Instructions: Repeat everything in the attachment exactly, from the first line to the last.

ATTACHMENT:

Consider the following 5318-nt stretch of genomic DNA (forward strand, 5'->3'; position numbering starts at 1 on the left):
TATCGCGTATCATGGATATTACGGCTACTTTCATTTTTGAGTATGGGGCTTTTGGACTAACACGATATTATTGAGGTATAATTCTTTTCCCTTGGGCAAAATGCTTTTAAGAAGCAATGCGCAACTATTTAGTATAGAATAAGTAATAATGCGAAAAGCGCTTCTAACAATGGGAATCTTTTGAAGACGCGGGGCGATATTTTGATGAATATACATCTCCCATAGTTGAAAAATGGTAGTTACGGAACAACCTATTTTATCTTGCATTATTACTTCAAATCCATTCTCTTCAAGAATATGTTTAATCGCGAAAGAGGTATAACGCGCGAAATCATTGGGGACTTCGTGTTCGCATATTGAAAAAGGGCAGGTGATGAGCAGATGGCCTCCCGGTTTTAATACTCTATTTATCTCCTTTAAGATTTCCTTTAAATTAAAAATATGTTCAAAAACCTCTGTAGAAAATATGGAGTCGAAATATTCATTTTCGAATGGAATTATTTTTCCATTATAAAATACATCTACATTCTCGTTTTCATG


Consider the following 5318-nt stretch of genomic DNA (forward strand, 5'->3'; position numbering starts at 1 on the left):
TATCGCGTATCATGGATATTACGGCTACTTTCATTTTTGAGTATGGGGCTTTTGGACTAACACGATATTATTGAGGTATAATTCTTTTCCCTTGGGCAAAATGCTTTTAAGAAGCAATGCGCAACTATTTAGTATAGAATAAGTAATAATGCGAAAAGCGCTTCTAACAATGGGAATCTTTTGAAGACGCGGGGCGATATTTTGATGAATATACATCTCCCATAGTTGAAAAATGGTAGTTACGGAACAACCTATTTTATCTTGCATTATTACTTCAAATCCATTCTCTTCAAGAATATGTTTAATCGCGAAAGAGGTATAACGCGCGAAATCATTGGGGACTTCGTGTTCGCATATTGAAAAAGGGCAGGTGATGAGCAGATGGCCTCCCGGTTTTAATACTCTATTTATCTCCTTTAAGATTTCCTTTAAATTAAAAATATGTTCAAAAACCTCTGTAGAAAATATGGAGTCGAAATATTCATTTTCGAATGGAATTATTTTTCCATTATAAAATACATCTACATTCTCGTTTTCATG